Mid-career grant winner: Eric Westrom

Two-day training focused on techniques and best practices

Eric Westrom is this year’s winner of the Idaho Press Club’s Mid-Career scholarship.  His article shares what he learned at the Director of Photography Creative Conference.  It was a two-day training event that focused on multiple techniques and best practices for cinematographers, videographers, and production crew who film narrative stories and documentaries. The presenters ranged from the director of aerial photography for Top Gun Maverik to internationally recognized cinematographer, and film and television technology consultant Phillip Grossman. These experts in the field shared their knowledge in valuable Q & A sessions, as well as one-on-one instruction

Some fundamentals discussed in this conference weren’t necessarily new concepts to me but were presented in ways that engaged the classes and made me rethink previous ways of working. In Phillip Grossman’s presentation: The Art of Shooting in Impossible Places, he found himself filming in locations such as the Chernobyl reactor site, the Buran Space Vehicle (Soviet Space Shuttle), and hosted Mysteries of the Abandoned. Grossman reviewed how he packs for difficult shoots in uncertain environments and conditions, explaining what he carries, and why.  These include preparing for the possibility of running out of water, stitching up a wound or using an emergency spot tracker to monitor his location.  I don’t foresee myself filming at Chernobyl any time soon, but I did see potential cross over into my current job. This type of readiness for any situation is useful when shooting for Idaho Public Television’s Outdoor Idaho program. We do send videographers and producers into remote locations across the state. It could apply to any of IdahoPTV’s productions. In the spring of 2022, I found myself filming in a blizzard in Eastern Idaho. The forecast called for snow, but it wasn’t an ordinary snowstorm that we encountered. We found ourselves in white out conditions with snow drifts of several feet. It was a reminder that we sometimes find ourselves in unexpected situations and I’ll take some of Grossman’s preparation ideas and incorporate them into my gear bag. He suggested including a better multi tool, multi-purpose shears, a higher-powered emergency flashlight, a more robust first aid kit, and using small cases to fit more gear into my bag.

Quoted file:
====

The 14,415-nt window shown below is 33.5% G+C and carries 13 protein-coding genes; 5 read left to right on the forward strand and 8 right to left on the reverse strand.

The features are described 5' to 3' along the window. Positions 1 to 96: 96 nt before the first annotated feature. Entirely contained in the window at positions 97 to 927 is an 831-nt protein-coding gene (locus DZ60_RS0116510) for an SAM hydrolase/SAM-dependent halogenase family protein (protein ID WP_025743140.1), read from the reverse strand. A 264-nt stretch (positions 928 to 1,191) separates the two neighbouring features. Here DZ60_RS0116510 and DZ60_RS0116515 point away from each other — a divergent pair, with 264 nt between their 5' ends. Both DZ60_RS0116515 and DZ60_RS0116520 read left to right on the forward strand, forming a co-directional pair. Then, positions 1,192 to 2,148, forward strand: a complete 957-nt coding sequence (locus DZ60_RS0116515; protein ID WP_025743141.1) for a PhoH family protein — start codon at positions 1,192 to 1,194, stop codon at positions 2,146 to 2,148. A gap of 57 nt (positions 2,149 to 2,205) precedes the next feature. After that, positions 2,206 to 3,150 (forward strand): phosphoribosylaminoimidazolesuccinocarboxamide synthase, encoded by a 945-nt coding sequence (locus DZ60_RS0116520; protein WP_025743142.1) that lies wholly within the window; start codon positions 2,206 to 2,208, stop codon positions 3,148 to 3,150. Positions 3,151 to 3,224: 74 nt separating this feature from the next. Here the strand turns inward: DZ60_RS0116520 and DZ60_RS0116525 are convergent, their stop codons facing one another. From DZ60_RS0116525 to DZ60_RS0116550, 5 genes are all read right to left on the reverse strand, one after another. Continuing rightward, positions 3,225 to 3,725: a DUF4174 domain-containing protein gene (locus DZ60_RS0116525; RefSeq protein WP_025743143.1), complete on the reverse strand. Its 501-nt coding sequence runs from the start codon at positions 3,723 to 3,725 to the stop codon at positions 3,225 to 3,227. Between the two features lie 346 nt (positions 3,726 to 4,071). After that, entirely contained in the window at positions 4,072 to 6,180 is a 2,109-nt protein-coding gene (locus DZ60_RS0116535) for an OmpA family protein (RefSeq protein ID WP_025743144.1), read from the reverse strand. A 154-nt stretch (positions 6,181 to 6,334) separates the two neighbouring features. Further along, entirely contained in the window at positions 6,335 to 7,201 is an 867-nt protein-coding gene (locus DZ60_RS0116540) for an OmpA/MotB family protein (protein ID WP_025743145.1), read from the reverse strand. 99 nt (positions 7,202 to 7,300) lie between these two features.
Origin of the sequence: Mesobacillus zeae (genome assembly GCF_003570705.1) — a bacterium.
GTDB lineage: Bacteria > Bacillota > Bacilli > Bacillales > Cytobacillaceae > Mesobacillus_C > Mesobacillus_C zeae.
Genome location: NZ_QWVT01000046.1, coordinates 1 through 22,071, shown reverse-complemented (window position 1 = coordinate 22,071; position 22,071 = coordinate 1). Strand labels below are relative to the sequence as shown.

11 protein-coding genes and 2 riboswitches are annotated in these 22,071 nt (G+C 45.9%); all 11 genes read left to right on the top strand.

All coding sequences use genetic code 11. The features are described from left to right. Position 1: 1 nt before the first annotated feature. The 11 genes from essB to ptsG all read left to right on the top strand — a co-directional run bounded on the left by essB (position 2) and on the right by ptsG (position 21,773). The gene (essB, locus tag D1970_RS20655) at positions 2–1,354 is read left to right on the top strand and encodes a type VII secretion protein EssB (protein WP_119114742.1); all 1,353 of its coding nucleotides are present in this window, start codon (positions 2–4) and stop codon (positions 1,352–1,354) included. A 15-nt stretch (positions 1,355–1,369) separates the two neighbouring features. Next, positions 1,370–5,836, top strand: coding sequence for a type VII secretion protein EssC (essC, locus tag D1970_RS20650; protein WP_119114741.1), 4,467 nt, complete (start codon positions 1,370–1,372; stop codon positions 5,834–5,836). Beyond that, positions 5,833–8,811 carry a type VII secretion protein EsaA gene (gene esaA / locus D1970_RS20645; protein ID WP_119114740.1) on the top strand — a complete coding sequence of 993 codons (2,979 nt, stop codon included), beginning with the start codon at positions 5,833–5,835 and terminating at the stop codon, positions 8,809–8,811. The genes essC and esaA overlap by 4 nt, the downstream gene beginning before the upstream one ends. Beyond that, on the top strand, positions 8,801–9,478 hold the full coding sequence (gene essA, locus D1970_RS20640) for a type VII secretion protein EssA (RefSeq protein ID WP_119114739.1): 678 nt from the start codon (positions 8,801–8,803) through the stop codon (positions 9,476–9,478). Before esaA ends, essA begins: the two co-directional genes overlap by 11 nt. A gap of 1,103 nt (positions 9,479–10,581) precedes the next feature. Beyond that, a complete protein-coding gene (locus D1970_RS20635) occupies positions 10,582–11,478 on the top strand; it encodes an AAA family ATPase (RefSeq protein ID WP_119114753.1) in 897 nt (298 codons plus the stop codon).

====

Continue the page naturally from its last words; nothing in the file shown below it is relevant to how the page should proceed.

The second workshop, led by Jem Schofield on The Fundamentals of Lighting People & Faces: A Small to No Crew, was an excellent session. At my job, I typically find myself in a two-person crew – myself and usually a producer. Schofield demonstrated how he approaches interview shoots. He uses a technique for lighting which doesn’t necessarily follow the standard three-point lighting system. He suggests using natural light from a window as a key light, or making use of the environment that you find yourself in. Incorporating natural light from windows, diffusing that light with cloth or blocking it out completely. Simple methods such as opening or closing doors to bring in or take away light not just from the interview subject but into the background – lifting and separating. Schofield demonstrated using a 6×6 piece of half grid cloth with your primary light placed on the opposite side of the interview subject. Diffusing the light in this way gives you more options to mold the lightening, creating a dynamic interview shot. It was a reminder that we are, in essence, painting with light while filming interviews. I’ll be taking these techniques forward with me and have already started using some of them in a recent shoot.

In an era of one-man-bands, the advice both experts gave was something all photojournalists should heed. Make use of everything around you, prepare for the unexpected, and simple ideas can lead to great results.